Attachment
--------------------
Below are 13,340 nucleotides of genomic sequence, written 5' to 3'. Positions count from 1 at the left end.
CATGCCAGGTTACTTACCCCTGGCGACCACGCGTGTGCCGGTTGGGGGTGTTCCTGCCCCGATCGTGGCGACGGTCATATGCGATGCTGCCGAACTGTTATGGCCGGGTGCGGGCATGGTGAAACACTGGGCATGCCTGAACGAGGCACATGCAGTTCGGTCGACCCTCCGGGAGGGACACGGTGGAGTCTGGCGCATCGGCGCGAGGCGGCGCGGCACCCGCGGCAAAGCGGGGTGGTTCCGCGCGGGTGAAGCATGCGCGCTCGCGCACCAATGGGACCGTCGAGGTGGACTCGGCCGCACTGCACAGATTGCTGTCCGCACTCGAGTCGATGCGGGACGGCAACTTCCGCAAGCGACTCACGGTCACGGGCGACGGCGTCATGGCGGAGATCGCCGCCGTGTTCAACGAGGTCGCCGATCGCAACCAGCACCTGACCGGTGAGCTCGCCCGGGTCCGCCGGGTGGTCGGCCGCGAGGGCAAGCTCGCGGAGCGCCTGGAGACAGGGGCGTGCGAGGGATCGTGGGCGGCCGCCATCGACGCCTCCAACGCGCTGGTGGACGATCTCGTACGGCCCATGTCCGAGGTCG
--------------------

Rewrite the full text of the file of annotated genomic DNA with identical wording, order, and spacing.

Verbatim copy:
Below are 13,340 nucleotides of genomic sequence, written 5' to 3'. Positions count from 1 at the left end.
CATGCCAGGTTACTTACCCCTGGCGACCACGCGTGTGCCGGTTGGGGGTGTTCCTGCCCCGATCGTGGCGACGGTCATATGCGATGCTGCCGAACTGTTATGGCCGGGTGCGGGCATGGTGAAACACTGGGCATGCCTGAACGAGGCACATGCAGTTCGGTCGACCCTCCGGGAGGGACACGGTGGAGTCTGGCGCATCGGCGCGAGGCGGCGCGGCACCCGCGGCAAAGCGGGGTGGTTCCGCGCGGGTGAAGCATGCGCGCTCGCGCACCAATGGGACCGTCGAGGTGGACTCGGCCGCACTGCACAGATTGCTGTCCGCACTCGAGTCGATGCGGGACGGCAACTTCCGCAAGCGACTCACGGTCACGGGCGACGGCGTCATGGCGGAGATCGCCGCCGTGTTCAACGAGGTCGCCGATCGCAACCAGCACCTGACCGGTGAGCTCGCCCGGGTCCGCCGGGTGGTCGGCCGCGAGGGCAAGCTCGCGGAGCGCCTGGAGACAGGGGCGTGCGAGGGATCGTGGGCGGCCGCCATCGACGCCTCCAACGCGCTGGTGGACGATCTCGTACGGCCCATGTCCGAGGTCG